Thursday, January 20, 2011

The Secret History of My Russians

I find myself quite frequently traveling and teaching in Russia in my dreams. I have yet to teach Active Dreaming in Russia, but perhaps the day is coming nearer, since I am teaching nearby, in the Baltic Republics, and three of my books on dreaming have now been published in the Russian language.

Then there is the latest riff of dream and synchronicity, playing out this week. Here's a summary of events so far:

The night before last (Jan 18-19) I dreamed that a charming and elegant Russian man invited me to give a very important lecture in Russia. His initials - or those of the sponsor organization - were "DEH".

Yesterday I chatted about this with a Russian friend in New York City. I remarked to her that with all my Russian dreams perhaps I should study Russian. She sent me some website links and I spent half an hour last night trying to master the Cyrillic alphabet.

Also last night, I continued my depth research into Tolkien's dream life and his conviction that dreaming is the key to time travel (he was correct). I had occasion to reflect that, first and last, Tolkien was a philologist with an astounding command of ancient languages and those of his own invention. I noted that at one point he added Russian to his languages.

Just now I received a long and charming email letter from a professor of philology in Moscow. He has written three books in Russian on dreams in Russian literature and folklore. He wrote to me because he has just finished reading the Russian edition of The Secret History of Dreaming, of which he spoke with high appreciation. His email address is in Cyrillic. The first three letters are


or "DHE". Compare with "DEH" in my dream. Of course, I know now that the Cyrillic H translates as the letter N in English. But pretty darn close...

Jan 21 Postscript: Baltic dreaming
At my Dream Gates blog, I just posted an account of my experience of leading Active Dreaming workshops in Lithuania, and the deep cultural soul recovery that became available to us in these groups. You can read that article here and if you are not familiar with my Dream Gates blog, you may want to add it to your RSS feed.

The book jacket is from the Russian edition of The Secret History of Dreaming, published by Ves.


meredithea said...

Yes. This has been happening to me too lately- with Russia. I picked up an unedited copy of a book called "Ghost Dance" by Susan Price months ago... and until a few days ago, it'd been sitting on my shelf unread.

It takes place in Russia, and begins with a young witch who's apprenticed to a shaman in the Northlands. These Northlands are in danger of being logged by the czar, and the reindeer people are looking for a shaman to help. The apprentice appears to hunters on skis and leads them to the dying shaman's hut in the woods. The hunters hesitate before entering. They had heard tales of Baba Yaga, and inspected the hut for chicken feet.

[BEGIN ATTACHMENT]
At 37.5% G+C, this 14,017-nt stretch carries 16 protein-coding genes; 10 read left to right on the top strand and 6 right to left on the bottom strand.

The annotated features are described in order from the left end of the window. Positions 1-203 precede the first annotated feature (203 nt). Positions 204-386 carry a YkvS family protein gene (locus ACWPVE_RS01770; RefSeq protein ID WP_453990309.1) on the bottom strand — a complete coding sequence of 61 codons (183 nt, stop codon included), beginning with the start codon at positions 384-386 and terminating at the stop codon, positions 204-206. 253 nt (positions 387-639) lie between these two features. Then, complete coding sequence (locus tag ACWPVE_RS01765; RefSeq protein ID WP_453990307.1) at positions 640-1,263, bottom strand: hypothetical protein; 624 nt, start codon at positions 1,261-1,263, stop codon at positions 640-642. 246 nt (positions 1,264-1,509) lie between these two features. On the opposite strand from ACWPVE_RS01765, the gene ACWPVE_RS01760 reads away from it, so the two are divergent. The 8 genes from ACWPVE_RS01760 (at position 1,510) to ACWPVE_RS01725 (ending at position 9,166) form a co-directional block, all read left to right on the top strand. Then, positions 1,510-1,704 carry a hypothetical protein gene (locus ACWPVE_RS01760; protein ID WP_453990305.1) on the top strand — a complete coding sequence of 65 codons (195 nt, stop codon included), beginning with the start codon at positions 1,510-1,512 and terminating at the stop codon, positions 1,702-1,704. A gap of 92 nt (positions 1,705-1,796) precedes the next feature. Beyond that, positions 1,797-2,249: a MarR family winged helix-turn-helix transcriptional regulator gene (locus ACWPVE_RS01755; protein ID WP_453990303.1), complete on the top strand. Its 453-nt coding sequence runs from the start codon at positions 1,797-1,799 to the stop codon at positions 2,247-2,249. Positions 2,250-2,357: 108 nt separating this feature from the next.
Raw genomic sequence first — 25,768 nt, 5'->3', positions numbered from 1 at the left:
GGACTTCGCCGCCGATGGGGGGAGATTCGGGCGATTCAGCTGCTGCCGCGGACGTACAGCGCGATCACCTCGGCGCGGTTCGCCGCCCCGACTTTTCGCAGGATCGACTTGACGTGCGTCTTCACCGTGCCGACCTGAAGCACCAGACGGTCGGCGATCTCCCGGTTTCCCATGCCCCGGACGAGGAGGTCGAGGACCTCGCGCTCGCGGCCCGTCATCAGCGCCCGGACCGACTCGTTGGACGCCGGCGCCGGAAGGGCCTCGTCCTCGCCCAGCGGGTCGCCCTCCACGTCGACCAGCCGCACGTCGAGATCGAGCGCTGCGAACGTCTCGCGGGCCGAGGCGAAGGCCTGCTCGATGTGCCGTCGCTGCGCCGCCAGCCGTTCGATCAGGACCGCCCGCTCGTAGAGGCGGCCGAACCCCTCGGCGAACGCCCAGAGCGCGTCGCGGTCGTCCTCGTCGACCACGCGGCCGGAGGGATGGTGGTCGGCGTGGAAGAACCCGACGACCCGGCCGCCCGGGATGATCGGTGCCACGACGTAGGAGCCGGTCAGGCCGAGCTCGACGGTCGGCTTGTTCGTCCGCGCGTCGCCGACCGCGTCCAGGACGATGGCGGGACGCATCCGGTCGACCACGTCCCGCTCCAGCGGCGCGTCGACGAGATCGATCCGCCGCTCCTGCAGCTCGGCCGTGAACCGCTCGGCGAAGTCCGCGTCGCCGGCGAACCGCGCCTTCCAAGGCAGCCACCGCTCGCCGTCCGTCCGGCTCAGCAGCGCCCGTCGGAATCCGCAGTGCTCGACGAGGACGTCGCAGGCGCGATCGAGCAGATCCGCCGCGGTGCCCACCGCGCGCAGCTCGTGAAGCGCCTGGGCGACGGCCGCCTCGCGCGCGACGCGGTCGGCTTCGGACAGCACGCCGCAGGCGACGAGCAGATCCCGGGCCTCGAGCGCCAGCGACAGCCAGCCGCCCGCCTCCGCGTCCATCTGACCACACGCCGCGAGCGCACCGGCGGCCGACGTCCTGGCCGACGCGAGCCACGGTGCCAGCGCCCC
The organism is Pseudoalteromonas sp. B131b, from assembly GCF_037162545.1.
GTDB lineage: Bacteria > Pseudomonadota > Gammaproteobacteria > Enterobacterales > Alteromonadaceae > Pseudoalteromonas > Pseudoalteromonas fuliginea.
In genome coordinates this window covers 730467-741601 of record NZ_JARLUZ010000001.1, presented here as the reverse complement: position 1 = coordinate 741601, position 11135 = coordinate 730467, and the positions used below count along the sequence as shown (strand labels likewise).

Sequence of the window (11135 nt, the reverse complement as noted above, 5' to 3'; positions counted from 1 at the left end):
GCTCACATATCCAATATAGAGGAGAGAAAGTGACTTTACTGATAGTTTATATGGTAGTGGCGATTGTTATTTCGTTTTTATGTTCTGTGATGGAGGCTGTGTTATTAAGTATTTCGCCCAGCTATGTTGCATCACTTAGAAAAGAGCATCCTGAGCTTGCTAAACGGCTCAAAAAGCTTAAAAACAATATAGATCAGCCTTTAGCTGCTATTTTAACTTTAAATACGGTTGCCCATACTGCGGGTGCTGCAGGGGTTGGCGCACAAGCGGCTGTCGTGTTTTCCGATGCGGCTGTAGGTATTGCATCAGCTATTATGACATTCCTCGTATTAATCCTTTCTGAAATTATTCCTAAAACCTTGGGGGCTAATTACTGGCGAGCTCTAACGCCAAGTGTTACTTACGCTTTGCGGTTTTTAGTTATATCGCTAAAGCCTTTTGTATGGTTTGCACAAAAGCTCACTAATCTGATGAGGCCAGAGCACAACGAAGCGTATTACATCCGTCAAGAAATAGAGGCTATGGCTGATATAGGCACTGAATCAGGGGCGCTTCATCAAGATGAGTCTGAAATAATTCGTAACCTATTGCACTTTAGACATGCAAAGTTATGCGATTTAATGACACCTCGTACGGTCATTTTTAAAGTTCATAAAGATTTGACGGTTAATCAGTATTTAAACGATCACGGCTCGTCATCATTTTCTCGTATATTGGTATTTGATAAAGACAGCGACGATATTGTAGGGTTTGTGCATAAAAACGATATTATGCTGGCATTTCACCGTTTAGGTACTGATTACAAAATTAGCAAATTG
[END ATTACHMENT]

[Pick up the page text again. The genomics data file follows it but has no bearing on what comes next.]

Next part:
That night, I surfed over to an artist's blog I follow- and she updated showing her recent commission- an illustration of Baba Yaga for a Russian story book.

Back to Ghost Dance. The girl, the shaman's apprentice, shapeshifts into mainly two forms- that of a gyrfalcon and a bear. I had never heard of a gyrfalcon and had no idea what one looked like.. so I was having trouble imagining it, but didn't bother to look it up on the internet. The other night, flipping through the channels on tv- viola. A nature show about gyrfalcons nesting high in a cliff.


Good luck with Cyrillic! :)

Robert Moss said...

Meredithea - Thanks for this marvelous, looping account of how the creatures of the world-behind-the-world come into ours to play with us. You remind me that I used to dream, decades ago, of the gyrfalcon. Tolkien maintained that if we go deep enough into history it becomes myth - by which he meant that it becomes more, not less, real.

booker said...

Dear Colleague -

The 25th ANNIVERSARY EDITION of the most scandalous book in Russian
Literature has been just published:

Alexander S. Pushkin Secret Journal 1836-1837

ISBN 978-0-916201-28-9


The hero of the work, Alexander Pushkin, presents in an encapsulated form his various sexual relations, his complex thoughts on life, the nature of sin, love, and creativity, as well as the complicated path that led him to his tragic end.

The Secret Journal has incited and continues to incite the most contradictory responses reflected in three volumes of Parapushkinistika.
Now published in 25 countries (, the Secret Journal deserves to be placed among the most scandalous works of Russian literature.
In spite of the international success of Pushkin's Secret Journal lasting now a quarter century, no major U.S. publisher has dared to publish it.

New French ( and Spanish ( editions of the Secret Journal are being published in 2011.

Robert Moss said...

Let's not be confused about this "scandalous work". Though Pushkin had a strong libido and a highly charged sexual imagination, this "Secret Journal" is not by him; not does the publisher claim that it is.

diane said...

Yes, after three books -not 2 but 3! - , the door to the Russian people is opening - exciting times

Worldbridger said...

So what is with this Russian stuff?

I dreamt last night that I was visiting Russia with my son. It was very cold, even inside people were wearing layers of clothing and ear muffs. I was impressed that my son could speak some Russian and that he had arranged somewhere for me to stay.

booker said...

Disregarding of the authorship of the Secret Journal, it worth reading - it is an outstanding piece of literature